It was unusually dry that summer; the ground was parched and even the weeds looked distressed. When Tina saw an odd-looking, desiccated, worm lying upon the ground, she deduced it to be dehydrated and almost dead. She had always been interested in fauna, and so she picked it up. When she looked at it carefully she realized that it had a distinctive head with eyes and mouth and nine tiny holes on each side of its head. She had never seen anything like this before, and so she slipped it into her bottle of distilled water. The water appeared to revive the worm, and it wiggled around in the bottle and looked at her. Later, when she and her mother ate their picnic lunch, Tina pushed a few crumbs from her sandwich into the bottle. The worm devoured the crumbs, and it seemed to Tina that it was thanking her, by the way, that it shook its head and waved its tail. Her mother watched in disbelief,

“Tina dear, please dispose of that disgusting wriggling thing.”

“But Mama,” Tina pleaded, “I feel a rapport with Wormy. I think that he communicates with me. Poor thing he is all alone. I think that we need to find out more about his genus.”

Tina’s mother looked at her daughter; she had picked up on the fact that Tina had already given her ‘Wormy’ sex by referring to him, as ‘he’ rather than ‘it’. Later, back at their Bed and Breakfast, Tina found nothing similar to the worm on the Internet. She learnt a great deal about worms, eels, salamanders and lampreys. She read worms don’t have eyes, and now knew that her ‘Wormy’ was not a worm. The next day at lunch at a pub in Durham City a kindly gentleman, hugging a frothy pint of beer, laughed at Tina’s worm and suggested that it might be a descendent of the Lambton worm. He launched into a quick summary of this piece of folklore.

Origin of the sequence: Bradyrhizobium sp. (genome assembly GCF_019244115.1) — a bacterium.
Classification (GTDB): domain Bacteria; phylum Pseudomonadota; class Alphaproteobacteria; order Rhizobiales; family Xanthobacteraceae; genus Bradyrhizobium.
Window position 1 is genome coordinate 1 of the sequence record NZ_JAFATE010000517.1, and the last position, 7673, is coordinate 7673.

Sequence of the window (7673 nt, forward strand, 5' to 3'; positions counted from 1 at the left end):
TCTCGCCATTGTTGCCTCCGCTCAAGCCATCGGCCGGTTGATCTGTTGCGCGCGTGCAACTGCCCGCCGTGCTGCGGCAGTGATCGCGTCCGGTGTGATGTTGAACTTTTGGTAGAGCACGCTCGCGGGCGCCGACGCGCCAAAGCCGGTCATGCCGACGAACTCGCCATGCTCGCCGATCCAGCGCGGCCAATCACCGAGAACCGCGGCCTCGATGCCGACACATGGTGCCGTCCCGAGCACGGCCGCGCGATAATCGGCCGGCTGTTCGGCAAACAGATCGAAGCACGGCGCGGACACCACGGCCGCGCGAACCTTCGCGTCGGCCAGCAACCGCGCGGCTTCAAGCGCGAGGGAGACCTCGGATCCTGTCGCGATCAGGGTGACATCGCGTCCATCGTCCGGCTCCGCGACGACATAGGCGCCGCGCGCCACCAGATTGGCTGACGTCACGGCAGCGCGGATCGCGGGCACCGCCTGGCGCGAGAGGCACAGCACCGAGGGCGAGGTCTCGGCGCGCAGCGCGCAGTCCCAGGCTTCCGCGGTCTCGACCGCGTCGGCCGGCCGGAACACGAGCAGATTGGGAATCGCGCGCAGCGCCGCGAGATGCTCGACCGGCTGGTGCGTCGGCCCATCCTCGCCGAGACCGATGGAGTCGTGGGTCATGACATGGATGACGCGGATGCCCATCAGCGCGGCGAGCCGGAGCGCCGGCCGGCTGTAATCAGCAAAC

One Sunday morning young John Lampton, son of the local Earl of Lambton, skipped church and went fishing in the River Wear. On his way, an old personage warned that nothing good would come to him for his truancy. The only thing he snared was a slimy worm, which was so disgusted him that, on his way home, he threw it down a local well. Time went on, and John Lambton matured and left County Durham to join a crusade. He was gone seven years. When he returned he found his father’s estate in ruins. The entire countryside was being terrorized by an enormous worm which ate livestock, milked cows and even took the occasional child. John was deduced that this worm was the worm that he had thrown down the well. Many had unsuccessfully tried to kill it, for it appeared to have magical powers and could reconstruct itself when cut into pieces. John took counsel and commissioned armor with outward pointing knives. He met the Dragon in the River Wear. It attacked him by wrapping its body around him like a boa constrictor. The tighter it squeezed; the deeper the knives severed its body. As it was cut up, each piece was washed away by the river current before it could reconnect. The worm was dead. John had been warned that, after he dispatched the worm, he must kill the first living creature that greeted him. He had instructed his father that this should be his dog; unfortunately, his father was so excited that he forgot to release the dog and ran to hug his son. John did not kill his father, resulting in a curse that succeeding generations of Lamptons would not die in their beds.

Of course, everyone agreed that the tale of the Lambton worm was just a tale. They ordered more beer and joked to reinforce their collective belief in a carefully nurtured local legend. Tina was as convinced as everyone and was not about to kill her Wormy. She did entertain a modicum of fear tinged with foreboding meaning, and knew that she was not going to release it into a well or any other body of water in County Durham.